What scene was your favorite to write? The most challenging?
A bit of a tough question to answer, nothing in particular that exceptionally stood out was dropped. Off the top of my head I do remember originally planning for Iris's caretaker to be female, I also planned for the story to give less exposition on Drayden's past, Ryuu originally was never going to have a daughter, Mira's name was going to be "Doris." Iris was going to be raised completely by Dragons in a Tarzan-like fashion, that probably is the biggest idea that was dropped due to the conflict it presents with the game canon and how there would be a ton of plot-holes and things to maneuver around and fill.Quote:
Starting out, what did you consider that didn't make the cut?
I'm not exactly a pro myself, there are many many other much more talented writers on this site. I'll just say somethings I've learned and worked on since I started fanfiction. Read other people's stories, learning different writing styles can really help refine your own skills and gives you a more colorful pallet of ideas. Grammar, grammar, grammar, this can make or break a story in some cases, this really means taking the time to really clean up your chapters and working on making as few errors as possible in the final product. So many people underrate the importance of grammar but it can really break the flow of a story, if it's engrossing, to constantly come across grammatical errors. Make your main characters stand-out on their own accord, what I mean is, make your character interesting because of who they are and what they do.Quote:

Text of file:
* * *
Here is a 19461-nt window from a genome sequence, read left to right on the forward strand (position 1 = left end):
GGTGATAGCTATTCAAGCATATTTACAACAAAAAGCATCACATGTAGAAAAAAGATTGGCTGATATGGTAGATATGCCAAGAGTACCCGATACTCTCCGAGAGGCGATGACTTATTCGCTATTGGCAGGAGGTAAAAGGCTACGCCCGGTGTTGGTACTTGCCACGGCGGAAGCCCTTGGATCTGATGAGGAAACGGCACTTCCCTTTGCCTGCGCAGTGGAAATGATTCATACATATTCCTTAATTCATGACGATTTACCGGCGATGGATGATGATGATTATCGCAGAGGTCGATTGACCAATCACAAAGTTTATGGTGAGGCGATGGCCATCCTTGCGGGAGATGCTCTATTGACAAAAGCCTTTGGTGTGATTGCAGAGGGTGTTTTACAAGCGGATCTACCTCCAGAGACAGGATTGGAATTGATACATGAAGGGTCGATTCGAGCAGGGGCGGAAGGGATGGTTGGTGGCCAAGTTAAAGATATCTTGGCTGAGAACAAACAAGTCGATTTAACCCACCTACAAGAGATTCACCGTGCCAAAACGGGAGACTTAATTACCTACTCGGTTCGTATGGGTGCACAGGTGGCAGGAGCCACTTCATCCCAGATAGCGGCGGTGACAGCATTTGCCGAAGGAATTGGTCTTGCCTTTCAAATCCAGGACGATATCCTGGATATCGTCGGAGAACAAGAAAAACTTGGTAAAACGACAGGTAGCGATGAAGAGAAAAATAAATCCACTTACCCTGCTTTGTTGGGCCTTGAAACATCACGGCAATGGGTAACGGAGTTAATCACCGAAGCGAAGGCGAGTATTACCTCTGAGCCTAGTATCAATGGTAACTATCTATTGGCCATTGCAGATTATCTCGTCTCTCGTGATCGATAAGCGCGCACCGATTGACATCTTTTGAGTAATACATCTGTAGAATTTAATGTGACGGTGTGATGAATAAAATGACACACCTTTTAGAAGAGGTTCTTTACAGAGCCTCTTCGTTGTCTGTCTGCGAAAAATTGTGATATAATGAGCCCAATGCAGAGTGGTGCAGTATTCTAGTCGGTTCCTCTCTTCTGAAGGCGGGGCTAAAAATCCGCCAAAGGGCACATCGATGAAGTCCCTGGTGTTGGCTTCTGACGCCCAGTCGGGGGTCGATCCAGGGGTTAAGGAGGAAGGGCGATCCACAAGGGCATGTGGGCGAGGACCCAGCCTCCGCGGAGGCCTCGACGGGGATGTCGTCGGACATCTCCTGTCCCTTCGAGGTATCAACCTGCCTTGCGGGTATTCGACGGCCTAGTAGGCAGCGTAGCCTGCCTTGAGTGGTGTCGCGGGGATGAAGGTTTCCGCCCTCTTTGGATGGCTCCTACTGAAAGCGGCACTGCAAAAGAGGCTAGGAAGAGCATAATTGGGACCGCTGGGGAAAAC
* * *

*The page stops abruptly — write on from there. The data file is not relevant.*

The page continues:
Any advice for aspiring authors?